When it comes to video content delivery, cell service ranks among the worst options. Early 5G won't automatically make it better.
Today's headlines seem to shout, "Step right up, read all about it. New 5G cellular technology to replace OTA broadcast. Streaming over 5G will deliver 4K, HDR, and every conceivable compression format to homes, businesses and cell phones."
What just a minute. Cellular delivery to replace broadcast TV? Not so fast. Let me give you a practical example of cellular content delivery, albeit not 5G, the principle remains the same.
I regularly scan key technology and research websites that focus on consumer electronics. I’m looking for news about products and developing trends on devices to receive OTA content. An internet search will quickly reveal that many vendors in that space believe that over-the-air broadcast (OTA) is long-in-the-tooth and needs be replaced. Furthermore, many of these consumer-focused resources suggest that streaming over 5G is the newer and better way to deliver content to the consumer.
The Real World
I have SiriusXM radio in my vehicle. I love it and use it daily, but only for talk and news programs. I do not listen to any of the channel’s music programs. Nor do I listen to sports. Unfortunately, like cable TV, one must buy the entire lineup of programs, even if you never use them. This is where my content streaming via cellular story begins.
My satellite subscription was scheduled to automatically renew July 1, 2018. And, like most subscriptions, the renewal rate was higher than the previous rate. Time to call the company.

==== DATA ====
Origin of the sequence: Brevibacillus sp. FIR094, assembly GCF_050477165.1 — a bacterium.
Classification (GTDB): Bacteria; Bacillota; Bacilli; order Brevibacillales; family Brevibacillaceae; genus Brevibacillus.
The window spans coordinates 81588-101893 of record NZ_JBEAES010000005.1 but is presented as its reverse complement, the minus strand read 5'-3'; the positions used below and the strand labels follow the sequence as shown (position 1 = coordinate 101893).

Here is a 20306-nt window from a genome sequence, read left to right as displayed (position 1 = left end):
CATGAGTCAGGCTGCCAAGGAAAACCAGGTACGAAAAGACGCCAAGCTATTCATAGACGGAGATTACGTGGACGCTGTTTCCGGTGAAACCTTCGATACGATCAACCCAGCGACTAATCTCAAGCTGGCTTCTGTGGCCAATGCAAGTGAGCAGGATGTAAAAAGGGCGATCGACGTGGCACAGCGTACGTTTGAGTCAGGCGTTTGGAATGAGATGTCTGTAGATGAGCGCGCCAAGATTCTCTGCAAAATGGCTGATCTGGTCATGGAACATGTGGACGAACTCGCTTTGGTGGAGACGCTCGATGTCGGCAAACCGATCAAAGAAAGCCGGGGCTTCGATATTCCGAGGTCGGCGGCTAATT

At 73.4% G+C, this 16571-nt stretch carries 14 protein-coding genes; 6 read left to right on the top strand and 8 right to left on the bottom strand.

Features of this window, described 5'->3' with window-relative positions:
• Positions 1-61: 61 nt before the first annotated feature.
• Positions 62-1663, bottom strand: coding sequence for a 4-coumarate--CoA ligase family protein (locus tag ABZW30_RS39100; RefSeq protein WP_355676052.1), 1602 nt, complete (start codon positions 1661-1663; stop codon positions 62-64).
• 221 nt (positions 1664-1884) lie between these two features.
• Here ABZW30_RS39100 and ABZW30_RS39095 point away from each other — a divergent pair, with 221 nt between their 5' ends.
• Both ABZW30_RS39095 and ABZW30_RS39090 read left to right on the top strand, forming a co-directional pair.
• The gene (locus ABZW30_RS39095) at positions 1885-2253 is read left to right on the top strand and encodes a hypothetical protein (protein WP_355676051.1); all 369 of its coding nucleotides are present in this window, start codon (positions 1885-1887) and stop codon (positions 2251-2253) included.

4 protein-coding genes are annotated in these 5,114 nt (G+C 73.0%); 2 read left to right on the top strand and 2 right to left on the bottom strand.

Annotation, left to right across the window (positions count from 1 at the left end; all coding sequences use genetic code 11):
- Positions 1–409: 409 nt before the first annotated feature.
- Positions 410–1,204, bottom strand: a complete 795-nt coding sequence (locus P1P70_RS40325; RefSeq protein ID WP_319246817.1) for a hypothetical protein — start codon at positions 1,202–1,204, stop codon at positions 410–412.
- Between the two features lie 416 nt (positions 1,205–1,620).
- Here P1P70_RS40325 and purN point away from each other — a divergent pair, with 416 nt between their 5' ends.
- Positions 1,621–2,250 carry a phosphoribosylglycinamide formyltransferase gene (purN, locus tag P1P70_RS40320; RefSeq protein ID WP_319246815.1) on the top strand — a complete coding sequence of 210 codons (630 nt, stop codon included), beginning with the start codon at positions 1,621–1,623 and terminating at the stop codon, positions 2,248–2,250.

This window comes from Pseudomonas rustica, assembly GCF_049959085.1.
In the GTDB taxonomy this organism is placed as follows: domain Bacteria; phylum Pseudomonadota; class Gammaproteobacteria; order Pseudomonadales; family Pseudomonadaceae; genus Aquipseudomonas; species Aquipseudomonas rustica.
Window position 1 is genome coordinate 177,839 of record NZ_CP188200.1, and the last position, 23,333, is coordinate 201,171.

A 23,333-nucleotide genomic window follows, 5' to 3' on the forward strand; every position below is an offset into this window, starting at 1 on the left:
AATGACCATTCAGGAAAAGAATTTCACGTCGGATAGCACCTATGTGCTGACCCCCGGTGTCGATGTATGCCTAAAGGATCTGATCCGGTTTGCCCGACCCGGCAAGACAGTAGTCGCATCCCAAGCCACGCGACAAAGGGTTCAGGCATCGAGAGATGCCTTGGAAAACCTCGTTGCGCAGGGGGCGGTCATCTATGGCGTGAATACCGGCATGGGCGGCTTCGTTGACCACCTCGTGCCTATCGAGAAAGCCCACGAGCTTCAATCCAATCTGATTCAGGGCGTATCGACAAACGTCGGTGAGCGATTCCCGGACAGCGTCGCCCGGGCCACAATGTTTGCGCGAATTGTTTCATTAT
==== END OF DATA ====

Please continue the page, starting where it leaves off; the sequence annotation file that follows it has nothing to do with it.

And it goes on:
The person on the other end of the phone listened as I expressed my concerns. I first complained about the new, and much higher, Music Royalty fee. The 2017 Music Royalty fee was only 13.9 percent. The improved 2018 Music Royalty fee has increased to 19.1 percent! This is an increase of 38.4 percent. Remember I don’t listen to music.
Because I don’t listen to music on SiriusXM, I suggested it was inappropriate to charge me that fee. The company’s response, sorry, it’s part of the package and required by law. Bla, bla, bla.
I Want A Lower Rate
I played my only card. “Okay, then I’ll quit SiriusXM, you can cancel my subscription right now,” I said.
The agent’s reply was, “Let me see what I can do.”
The short of this story is that faced with losing a customer or getting less money but retaining the customer, the salesperson found a way to lower my subscription rate and keep the me as a customer.